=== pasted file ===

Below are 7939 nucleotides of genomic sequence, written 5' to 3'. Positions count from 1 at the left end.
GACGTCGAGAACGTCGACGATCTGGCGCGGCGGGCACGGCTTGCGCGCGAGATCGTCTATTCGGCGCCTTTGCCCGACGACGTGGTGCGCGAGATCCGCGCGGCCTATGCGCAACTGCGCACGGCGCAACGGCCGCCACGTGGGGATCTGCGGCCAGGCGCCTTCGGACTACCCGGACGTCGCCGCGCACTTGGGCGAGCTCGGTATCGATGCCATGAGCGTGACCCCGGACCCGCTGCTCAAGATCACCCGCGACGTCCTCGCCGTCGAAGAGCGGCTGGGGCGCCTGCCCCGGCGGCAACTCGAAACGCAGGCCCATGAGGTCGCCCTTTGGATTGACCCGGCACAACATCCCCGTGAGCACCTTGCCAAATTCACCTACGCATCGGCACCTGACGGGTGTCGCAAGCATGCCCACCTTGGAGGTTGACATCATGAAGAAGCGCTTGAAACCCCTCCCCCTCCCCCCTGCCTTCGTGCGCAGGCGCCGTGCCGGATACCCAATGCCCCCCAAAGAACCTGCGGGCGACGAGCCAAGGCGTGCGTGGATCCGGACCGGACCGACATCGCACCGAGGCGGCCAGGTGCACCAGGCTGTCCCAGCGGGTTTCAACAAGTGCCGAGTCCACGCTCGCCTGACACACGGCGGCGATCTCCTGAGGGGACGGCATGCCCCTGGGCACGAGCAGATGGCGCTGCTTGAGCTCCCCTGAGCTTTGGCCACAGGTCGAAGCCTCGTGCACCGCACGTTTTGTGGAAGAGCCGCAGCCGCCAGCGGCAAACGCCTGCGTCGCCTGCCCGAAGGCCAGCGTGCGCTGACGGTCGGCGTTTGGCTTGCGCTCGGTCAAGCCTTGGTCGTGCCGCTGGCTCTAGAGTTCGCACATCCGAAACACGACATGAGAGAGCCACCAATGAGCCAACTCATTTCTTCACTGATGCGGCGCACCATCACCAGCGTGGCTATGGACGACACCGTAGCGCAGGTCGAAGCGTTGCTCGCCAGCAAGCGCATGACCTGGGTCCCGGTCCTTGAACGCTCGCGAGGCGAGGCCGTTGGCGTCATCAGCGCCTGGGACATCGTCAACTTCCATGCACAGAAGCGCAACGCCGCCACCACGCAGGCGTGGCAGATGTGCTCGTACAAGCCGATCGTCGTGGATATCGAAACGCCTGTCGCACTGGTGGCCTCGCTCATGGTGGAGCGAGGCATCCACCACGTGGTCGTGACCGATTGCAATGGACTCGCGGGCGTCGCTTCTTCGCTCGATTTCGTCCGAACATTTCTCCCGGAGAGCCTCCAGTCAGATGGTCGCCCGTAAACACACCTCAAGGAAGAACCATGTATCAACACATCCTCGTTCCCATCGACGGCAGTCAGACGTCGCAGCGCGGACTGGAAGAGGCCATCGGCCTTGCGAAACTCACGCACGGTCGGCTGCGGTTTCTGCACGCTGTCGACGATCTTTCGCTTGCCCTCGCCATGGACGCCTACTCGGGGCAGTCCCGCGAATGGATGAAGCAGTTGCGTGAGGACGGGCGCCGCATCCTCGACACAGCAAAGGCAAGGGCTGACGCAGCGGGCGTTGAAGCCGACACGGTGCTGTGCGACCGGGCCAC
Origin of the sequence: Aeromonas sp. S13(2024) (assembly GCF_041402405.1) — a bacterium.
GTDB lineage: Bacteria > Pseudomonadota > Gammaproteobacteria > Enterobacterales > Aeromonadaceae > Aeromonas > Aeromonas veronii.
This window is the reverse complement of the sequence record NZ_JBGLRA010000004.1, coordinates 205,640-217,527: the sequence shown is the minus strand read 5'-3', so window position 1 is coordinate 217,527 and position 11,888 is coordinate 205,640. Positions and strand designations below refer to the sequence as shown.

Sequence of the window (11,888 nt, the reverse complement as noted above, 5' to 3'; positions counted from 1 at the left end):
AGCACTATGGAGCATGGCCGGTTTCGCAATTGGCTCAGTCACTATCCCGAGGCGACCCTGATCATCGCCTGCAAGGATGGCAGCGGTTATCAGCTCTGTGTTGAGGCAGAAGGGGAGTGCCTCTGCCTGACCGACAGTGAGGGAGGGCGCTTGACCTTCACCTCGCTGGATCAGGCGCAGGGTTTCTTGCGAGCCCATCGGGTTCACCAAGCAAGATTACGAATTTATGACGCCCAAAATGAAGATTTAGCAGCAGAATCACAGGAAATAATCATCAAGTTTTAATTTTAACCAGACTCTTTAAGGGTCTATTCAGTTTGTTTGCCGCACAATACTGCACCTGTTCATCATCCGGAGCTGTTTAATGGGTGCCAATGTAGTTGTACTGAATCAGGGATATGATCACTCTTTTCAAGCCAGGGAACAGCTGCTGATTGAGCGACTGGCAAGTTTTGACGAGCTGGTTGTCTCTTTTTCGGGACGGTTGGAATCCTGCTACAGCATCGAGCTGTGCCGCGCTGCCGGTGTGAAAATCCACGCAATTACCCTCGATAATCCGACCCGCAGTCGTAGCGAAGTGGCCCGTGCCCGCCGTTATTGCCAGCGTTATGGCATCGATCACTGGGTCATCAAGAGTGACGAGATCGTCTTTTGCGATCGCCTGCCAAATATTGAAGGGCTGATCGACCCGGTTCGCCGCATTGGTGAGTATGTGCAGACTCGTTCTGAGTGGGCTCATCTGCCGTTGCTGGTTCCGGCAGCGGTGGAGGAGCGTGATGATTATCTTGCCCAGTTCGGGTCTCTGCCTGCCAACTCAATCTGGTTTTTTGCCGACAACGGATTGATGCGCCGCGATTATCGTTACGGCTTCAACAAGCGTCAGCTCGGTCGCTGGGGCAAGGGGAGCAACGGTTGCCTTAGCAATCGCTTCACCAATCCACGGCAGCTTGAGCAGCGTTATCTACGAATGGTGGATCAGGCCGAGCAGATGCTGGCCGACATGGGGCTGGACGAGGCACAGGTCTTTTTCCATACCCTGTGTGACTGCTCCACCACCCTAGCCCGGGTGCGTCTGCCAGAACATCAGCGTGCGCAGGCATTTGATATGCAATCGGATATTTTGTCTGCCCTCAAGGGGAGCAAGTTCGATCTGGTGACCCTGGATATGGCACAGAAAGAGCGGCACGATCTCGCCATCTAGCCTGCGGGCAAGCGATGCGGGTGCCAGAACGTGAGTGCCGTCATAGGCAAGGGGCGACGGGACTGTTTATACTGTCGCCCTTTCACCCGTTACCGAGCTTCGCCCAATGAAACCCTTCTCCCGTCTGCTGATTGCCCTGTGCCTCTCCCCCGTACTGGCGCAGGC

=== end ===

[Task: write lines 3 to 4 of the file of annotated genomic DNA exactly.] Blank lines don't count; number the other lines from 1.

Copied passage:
Origin of the sequence: Aeromonas sp. S13(2024) (assembly GCF_041402405.1) — a bacterium.
GTDB lineage: Bacteria > Pseudomonadota > Gammaproteobacteria > Enterobacterales > Aeromonadaceae > Aeromonas > Aeromonas veronii.